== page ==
Monday, April 13, 2015

They Did To My Son What They Do To Terrorists in War - Torture - by Rachelle



I hate to write this post, but I have to. I have to get it out somehow. It’s haunting me. It’s like a nightmare I can’t get away from. 

My youngest son, Evan, had his second ER visit the other night. Second…and he’s only three. I don’t like the odds here. Maybe we can be done with ER visits now? I know I sound na├»ve, and right now, I’m pretending to be. I know there will be more, but the other night’s visit was enough for a lifetime of ER visits. I’m good, thank you very much. 

So the other day, when I was cooking dinner with my sis-in-law who was visiting from Colorado, my brother, hubby, and all four children (our two and their two) went to launch rockets at a nearby park. Before they left, Evan was soaking in the bath, talking nonstop about launching his rocket. He was so excited. This kid is the next great rocket scientist or aerospace engineer, I’m telling ya. He is so passionate about anything that takes flight. I’m telling you this so you’ll know why my heart was so broken for this little boy who not only got hurt, but did not get to make more than one launch that day. 

A previous rocket-launching outing...just to paint a picture

My nephew Caleb came into the house not long after they left for the park, and I said, “did you have fun flying rockets?” He said: “Yes. But we didn’t come home because we were done flying rockets.” “Then why did you come home?” I asked. “Because Evan needs to go to the doctor.” 

I ran outside to find all three children out of the car with Evan still inside, screaming, holding a bloody napkin around his finger. “What happened???” I asked frantically. My husband, Bobby, calmly informed me that Evan had smashed his finger in a gate at the park. I knew the park immediately. And which darn gate he was talking about. It’s this fast-closing, spring-loaded gate that is shorter than my 3 year old. A perfect hazard that nips the fingers of most children who enter or exit it.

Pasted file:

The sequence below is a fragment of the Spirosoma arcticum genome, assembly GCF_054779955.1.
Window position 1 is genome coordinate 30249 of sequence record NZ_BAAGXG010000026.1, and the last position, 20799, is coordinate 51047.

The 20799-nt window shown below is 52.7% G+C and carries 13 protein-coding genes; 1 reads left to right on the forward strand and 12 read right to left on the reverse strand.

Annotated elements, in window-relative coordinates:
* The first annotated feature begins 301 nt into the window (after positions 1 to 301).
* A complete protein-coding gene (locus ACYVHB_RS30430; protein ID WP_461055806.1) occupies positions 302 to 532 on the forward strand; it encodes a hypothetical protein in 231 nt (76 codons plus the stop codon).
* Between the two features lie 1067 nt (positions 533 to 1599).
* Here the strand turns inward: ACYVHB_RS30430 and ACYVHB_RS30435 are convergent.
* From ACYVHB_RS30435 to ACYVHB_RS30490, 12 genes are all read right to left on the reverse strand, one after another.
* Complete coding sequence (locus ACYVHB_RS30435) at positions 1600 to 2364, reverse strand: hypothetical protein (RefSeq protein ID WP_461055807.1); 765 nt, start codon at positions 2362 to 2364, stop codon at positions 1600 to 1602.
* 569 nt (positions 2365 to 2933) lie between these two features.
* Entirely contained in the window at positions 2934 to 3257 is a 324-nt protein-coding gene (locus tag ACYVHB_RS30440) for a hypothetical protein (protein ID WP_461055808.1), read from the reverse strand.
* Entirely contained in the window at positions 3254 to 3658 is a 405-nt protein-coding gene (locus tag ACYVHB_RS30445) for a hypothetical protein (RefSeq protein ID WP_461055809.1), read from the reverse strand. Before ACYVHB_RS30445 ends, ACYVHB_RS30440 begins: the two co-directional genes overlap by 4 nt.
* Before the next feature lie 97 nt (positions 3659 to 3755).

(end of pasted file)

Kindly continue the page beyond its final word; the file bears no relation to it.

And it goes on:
Well, this time it was more than a nip. The way this gate closed tore Evan’s fingernail right out from the cuticle. Completely out. I almost couldn’t look at it. I have a stomach made of (what’s the opposite of steel. Mush?), apparently. I cringed, I cried internally, and I gave him a huge hug, kissed his teary face, and ran inside the house to grab my shoes.

Bobby and I headed to the ER. I could write an endlessly long blog post about what we saw and heard in that ER (during the 2 hours we were sitting on a hallway bed awaiting a room) – like the lady with the ruptured appendix, the man with the bloody face, the baby screaming, or the elderly man who moaned constantly – but I won’t. 

Instead, I’ll tell you what happened once we got into our room. It was pure hell. I had to wake Evan up (we’d been at the ER for more than 4 hours at this point, and it was way beyond his bedtime. He had actually curled up in a little ball on the hallway bed before finally going into our room). So I scooped his warm, cozy little body up and placed him, chest to chest, on me. 

Moments before the torture began


Notice the rocket flag in his pocket (pictured above:)
The doctor had to numb his finger with lidocaine, so he started out by poking him numerous times at the base of his finger. Evan started whispering “owe, owe, owe” over and over, until his whispers turned louder and louder. 

He was trying so hard to be so brave. And that’s all I kept thinking was, Wow, this is going to be easy for him. He’s taking it like a little man! 

The doctor had warned Bobby and me before he started that this was going to be a scream fest. Evan was going to prove him wrong. 

And then it began.   

As we all know, lidocaine should work instantly…”should.” It didn’t. With Evan pressed tightly to my chest, the doctor to my left, Bobby to my right, and my face pressed into Evan’s neck, I saw none of it. I just heard it and felt it. Evan’s body shook violently in my arms. So violently that I had to hold him down hard while his bottom half squirmed all the way up to my neck. He’s a strong boy.